If you are accused of threatening physical harm to someone, committing a crime through use of force, or physically assaulting another person, then you are likely to face significant legal penalties if convicted as a violent criminal.
In Oklahoma, some violent crimes are prosecuted as misdemeanors, but most violent crimes are felonies which carry lengthy prison sentences and other life-altering consequences.
A person charged in an assault or a domestic dispute may not be the instigator of the fight. Often a person attempting to defend himself or herself from an aggressor may be charged with the crime based on circumstantial evidence. Often, the person who talks to police first is considered to be the victim. Other times, if there is question about who started a fight, the arrest will be made based upon who has the least serious visible injuries. A defense attorney can help you tell your side of the story without compromising your case, clearing up misunderstandings and allowing you to walk free.
In other cases, the implications of a criminal charge are greater than those of a simple assault charge. Murder, manslaughter, and armed robbery are offenses that carry decades in prison—even a life sentence--if a defendant is convicted.
Being charged with a violent crime requires quality legal representation by a lawyer who is skillful, knowledgeable, and has the resources to adequately investigate your case and build an aggressive defense.
Property crimes are typically those involving theft or vandalism—crimes that do not involve threat to a person’s physical well being. Violent crimes, on the other hand, are those which directly victimize a person, placing him or her in fear of physical harm or death. It is important to note that for most crimes, the threat or attempt alone is enough to bring criminal charges. “Assault,” for example is defined not as the use of force or violence against another person, but rather the “attempt or offer with force or violence to do a corporal hurt to another” (21 O.S. §641).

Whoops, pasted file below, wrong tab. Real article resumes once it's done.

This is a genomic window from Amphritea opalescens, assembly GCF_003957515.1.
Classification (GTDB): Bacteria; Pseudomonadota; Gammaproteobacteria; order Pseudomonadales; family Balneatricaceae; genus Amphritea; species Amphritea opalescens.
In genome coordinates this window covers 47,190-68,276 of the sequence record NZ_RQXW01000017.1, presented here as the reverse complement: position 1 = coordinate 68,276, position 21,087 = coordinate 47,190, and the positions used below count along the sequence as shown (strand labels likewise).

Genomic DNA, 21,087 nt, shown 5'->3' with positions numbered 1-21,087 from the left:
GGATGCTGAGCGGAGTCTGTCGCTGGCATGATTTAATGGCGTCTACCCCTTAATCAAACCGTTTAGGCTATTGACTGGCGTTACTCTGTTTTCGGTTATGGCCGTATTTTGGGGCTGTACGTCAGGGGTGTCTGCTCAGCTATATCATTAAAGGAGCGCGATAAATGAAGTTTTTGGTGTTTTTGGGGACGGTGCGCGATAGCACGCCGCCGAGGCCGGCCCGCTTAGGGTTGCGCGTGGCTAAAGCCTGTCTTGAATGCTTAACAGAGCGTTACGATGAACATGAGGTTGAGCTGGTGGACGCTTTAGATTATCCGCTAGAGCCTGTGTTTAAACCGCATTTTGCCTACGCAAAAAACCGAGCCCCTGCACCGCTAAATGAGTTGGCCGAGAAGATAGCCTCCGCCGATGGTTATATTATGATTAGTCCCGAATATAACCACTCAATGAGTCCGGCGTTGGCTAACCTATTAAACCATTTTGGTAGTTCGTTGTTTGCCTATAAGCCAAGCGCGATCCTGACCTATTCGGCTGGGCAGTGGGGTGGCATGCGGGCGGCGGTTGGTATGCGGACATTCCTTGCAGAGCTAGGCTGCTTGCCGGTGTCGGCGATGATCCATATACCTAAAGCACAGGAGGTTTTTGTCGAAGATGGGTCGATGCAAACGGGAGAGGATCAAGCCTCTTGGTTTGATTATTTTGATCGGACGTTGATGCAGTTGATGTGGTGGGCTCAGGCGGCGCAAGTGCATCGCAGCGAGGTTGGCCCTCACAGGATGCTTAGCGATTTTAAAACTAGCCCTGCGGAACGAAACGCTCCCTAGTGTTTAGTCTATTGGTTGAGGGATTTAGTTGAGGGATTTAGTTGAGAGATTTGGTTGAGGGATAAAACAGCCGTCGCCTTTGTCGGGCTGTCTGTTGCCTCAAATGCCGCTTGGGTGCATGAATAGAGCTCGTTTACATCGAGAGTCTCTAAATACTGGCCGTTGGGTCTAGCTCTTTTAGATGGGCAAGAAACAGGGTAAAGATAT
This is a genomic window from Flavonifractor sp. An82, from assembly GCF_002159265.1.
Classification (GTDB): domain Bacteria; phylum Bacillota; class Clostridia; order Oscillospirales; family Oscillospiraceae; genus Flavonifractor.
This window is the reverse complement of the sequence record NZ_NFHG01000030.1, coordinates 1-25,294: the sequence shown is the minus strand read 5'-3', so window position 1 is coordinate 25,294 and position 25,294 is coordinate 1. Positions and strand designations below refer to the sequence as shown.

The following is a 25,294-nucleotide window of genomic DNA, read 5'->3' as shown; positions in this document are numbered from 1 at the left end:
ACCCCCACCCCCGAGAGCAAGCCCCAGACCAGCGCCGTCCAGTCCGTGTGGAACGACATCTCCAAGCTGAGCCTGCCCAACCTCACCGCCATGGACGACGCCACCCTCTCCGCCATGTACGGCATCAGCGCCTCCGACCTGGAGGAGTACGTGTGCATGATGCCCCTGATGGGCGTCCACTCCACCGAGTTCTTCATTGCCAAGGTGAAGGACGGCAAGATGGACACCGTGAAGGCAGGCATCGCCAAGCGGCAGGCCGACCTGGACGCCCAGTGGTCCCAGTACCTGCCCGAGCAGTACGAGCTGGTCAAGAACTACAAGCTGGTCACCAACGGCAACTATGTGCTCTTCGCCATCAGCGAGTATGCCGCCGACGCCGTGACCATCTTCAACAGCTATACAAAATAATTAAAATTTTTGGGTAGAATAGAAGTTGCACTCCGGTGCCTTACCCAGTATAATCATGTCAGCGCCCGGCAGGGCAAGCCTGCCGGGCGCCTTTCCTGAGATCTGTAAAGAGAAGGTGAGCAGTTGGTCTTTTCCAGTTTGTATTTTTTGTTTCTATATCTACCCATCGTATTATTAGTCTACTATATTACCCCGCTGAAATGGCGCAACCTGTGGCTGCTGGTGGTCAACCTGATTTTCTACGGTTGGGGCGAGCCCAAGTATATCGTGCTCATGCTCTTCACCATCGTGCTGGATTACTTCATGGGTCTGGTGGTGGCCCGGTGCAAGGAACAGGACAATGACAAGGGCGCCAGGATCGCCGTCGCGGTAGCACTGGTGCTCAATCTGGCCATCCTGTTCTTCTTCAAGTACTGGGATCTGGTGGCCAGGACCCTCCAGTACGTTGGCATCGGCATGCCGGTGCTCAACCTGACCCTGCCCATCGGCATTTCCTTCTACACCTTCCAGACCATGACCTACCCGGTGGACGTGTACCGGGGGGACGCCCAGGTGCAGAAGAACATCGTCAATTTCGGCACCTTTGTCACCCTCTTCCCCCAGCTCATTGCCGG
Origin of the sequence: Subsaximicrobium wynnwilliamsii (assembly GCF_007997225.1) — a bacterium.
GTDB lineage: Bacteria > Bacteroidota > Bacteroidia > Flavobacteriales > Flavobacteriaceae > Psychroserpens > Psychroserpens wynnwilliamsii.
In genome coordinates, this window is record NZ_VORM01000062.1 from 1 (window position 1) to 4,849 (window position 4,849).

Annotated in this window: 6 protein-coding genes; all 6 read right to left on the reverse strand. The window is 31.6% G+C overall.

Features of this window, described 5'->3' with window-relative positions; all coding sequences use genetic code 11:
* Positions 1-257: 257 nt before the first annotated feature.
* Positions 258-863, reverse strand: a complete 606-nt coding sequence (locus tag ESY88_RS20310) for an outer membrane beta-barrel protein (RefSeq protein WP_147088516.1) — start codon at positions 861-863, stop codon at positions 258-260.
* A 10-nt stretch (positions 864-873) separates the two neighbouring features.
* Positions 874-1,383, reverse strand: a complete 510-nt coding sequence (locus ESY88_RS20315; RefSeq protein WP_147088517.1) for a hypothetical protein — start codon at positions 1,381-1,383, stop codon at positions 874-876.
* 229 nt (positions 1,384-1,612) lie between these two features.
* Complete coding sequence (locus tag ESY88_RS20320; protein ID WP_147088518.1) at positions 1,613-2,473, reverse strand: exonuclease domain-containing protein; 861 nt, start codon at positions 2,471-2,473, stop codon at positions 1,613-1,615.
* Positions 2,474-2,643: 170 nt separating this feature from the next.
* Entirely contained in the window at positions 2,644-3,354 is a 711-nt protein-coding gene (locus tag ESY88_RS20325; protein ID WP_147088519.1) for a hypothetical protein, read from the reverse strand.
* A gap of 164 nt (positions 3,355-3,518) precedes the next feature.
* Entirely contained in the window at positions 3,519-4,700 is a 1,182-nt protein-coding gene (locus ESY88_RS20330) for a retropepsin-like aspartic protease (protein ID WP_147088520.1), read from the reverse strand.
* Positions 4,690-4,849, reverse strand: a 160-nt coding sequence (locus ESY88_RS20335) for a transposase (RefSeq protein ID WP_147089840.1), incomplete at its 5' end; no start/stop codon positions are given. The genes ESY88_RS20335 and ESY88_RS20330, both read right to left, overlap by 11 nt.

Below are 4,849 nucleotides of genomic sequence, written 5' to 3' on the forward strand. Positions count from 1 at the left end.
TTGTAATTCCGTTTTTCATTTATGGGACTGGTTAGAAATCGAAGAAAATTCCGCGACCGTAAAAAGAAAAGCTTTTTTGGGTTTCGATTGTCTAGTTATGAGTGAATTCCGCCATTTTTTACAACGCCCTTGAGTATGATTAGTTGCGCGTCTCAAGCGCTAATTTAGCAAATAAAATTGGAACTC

Similarly, the statute for armed robbery includes attempted armed robbery as an equal offense, and it includes use of either a dangerous weapon or an imitation firearm.
Law Firm of Oklahoma offers innovative and effective defense across the spectrum of violent crimes:
Often when a person is arrested for a violent crime, prosecutors file the most serious charges possible. A person suspected of accidentally killing someone finds himself of herself charged with first degree murder. A person who gets into a scuffle is charged with aggravated assault. Filing harsher than necessary charges is a common tactic of district attorneys, and a competent defense lawyer should be able to get inflated charges reduced.
In some cases, the charges are completely frivolous. An attorney may be able to successfully demonstrate evidence that a defendant was acting in self defense during a fight, or may be able to show that the prosecution’s evidence is shaky and insufficient to meet the necessary burden of proof.
Oklahoma statutes require that certain violent offenses carry mandatory prison time. These crimes, known as 85 percent crimes, require a convicted person to serve a minimum of 85 percent of his or her sentence prior to parole eligibility. These 21 offenses are stipulated in 21 O.S. § 13.1 and include the following crimes:
Because a person convicted of one of these crimes must serve the majority of his or her sentence, the prison terms associated with these crimes is extensive. Many of the above offenses carry a maximum sentence of life in prison. For the purposes of parole, a life sentence is calculated at 45 years. Therefore, anyone sentenced to life for an 85 percent crime must serve at least 38 years and 3 months in prison before even being considered for parole.
Being convicted of a violent felony has lifetime ramifications: lengthy prison terms, a felony record, loss of firearm rights, and registration Oklahoma Violent Offender Registry. To protect your rights and your future, call (405) 608-4990 to speak with a lawyer who can help.